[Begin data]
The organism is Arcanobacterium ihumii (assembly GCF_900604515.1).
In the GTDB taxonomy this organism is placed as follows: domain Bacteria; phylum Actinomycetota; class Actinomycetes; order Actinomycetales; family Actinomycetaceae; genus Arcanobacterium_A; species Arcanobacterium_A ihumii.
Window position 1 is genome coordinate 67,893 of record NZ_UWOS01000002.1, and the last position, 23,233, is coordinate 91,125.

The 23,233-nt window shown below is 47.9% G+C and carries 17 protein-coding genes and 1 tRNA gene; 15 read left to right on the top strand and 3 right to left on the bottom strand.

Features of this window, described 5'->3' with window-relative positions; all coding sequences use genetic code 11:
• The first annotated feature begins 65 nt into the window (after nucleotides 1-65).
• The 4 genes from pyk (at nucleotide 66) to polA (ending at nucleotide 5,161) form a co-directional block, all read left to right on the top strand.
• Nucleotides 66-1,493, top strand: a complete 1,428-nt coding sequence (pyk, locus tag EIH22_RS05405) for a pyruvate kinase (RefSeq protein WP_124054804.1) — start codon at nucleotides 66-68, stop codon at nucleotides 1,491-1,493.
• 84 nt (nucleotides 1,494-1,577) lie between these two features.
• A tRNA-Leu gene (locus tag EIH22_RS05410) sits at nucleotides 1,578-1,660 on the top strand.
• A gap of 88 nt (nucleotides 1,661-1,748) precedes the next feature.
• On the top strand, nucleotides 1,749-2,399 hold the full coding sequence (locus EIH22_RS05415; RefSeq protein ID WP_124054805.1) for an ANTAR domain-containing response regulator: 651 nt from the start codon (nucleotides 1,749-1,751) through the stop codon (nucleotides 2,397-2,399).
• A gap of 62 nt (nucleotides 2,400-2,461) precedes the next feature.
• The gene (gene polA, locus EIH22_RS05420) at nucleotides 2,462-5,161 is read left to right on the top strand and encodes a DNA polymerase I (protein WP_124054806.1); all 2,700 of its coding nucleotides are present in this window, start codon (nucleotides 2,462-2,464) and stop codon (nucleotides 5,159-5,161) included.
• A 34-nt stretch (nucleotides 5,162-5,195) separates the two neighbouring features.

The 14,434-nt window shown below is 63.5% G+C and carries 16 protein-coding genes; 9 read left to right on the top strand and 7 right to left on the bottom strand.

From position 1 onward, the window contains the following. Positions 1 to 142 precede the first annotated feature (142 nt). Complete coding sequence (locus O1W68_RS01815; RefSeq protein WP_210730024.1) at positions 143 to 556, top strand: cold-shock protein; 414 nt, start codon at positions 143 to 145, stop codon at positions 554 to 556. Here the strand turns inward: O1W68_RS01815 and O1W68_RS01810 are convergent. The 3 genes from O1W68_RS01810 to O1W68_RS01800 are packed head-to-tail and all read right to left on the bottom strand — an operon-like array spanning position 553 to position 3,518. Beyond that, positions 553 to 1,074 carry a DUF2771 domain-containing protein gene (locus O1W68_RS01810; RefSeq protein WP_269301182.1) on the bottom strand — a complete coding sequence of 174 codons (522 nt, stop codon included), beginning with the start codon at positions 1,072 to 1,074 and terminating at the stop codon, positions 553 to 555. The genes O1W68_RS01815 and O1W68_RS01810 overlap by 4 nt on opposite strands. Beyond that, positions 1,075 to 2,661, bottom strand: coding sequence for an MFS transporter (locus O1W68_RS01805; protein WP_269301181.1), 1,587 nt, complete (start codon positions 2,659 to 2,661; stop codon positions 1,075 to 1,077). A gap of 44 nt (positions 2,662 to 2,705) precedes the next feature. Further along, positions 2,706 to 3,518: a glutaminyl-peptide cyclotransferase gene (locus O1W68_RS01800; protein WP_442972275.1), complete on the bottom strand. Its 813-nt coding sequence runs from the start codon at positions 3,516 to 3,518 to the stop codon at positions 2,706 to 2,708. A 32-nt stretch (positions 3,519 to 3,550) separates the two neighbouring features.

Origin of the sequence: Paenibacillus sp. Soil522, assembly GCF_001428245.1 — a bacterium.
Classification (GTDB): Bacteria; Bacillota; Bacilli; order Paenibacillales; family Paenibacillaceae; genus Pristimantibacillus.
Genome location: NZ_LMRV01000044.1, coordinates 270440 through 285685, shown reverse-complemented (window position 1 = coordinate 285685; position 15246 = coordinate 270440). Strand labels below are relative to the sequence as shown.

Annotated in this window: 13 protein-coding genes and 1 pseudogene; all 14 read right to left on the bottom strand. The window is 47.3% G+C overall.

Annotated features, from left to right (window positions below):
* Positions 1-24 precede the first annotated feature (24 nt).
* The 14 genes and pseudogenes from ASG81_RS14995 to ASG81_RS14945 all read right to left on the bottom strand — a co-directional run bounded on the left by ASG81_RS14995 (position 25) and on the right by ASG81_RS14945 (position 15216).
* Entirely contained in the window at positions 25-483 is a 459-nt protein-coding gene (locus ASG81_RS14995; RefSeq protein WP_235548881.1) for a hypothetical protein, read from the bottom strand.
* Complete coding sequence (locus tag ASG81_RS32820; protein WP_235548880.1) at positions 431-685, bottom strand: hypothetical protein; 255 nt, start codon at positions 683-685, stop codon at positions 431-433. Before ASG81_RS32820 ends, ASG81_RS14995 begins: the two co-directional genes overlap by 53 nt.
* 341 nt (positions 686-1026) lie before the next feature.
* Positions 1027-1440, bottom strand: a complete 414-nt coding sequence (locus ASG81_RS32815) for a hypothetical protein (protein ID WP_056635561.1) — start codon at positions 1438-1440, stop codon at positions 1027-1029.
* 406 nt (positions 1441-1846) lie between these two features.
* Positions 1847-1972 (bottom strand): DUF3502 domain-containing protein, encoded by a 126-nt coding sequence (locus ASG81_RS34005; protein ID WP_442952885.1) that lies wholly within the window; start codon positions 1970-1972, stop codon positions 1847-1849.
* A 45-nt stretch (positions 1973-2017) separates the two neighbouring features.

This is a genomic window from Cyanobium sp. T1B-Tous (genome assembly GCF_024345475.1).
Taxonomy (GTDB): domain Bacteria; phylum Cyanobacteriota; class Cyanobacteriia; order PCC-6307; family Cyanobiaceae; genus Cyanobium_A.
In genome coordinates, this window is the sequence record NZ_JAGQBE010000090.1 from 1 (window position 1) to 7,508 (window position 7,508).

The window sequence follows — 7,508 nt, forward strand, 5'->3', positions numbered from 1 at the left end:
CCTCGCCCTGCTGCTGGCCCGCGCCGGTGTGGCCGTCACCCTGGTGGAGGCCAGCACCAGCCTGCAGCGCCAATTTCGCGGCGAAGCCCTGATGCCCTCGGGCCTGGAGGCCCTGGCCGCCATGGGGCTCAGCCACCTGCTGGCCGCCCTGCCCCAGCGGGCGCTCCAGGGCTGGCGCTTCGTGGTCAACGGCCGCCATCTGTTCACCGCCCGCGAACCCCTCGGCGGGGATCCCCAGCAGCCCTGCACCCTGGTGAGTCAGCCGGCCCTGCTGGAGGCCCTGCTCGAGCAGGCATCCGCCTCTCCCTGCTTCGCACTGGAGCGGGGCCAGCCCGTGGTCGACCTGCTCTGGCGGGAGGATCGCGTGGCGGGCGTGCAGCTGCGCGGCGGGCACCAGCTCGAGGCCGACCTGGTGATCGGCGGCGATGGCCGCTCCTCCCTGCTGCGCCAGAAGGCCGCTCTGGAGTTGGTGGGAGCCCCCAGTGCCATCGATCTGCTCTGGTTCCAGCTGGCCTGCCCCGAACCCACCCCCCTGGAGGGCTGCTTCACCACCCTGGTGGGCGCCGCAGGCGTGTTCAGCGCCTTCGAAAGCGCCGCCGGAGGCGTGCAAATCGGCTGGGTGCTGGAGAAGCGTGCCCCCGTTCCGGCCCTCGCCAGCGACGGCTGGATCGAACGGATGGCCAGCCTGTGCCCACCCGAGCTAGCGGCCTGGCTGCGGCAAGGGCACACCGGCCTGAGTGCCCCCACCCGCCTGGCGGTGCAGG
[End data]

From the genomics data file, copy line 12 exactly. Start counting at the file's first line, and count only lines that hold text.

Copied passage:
• On the top strand, nucleotides 1,749-2,399 hold the full coding sequence (locus EIH22_RS05415; RefSeq protein ID WP_124054805.1) for an ANTAR domain-containing response regulator: 651 nt from the start codon (nucleotides 1,749-1,751) through the stop codon (nucleotides 2,397-2,399).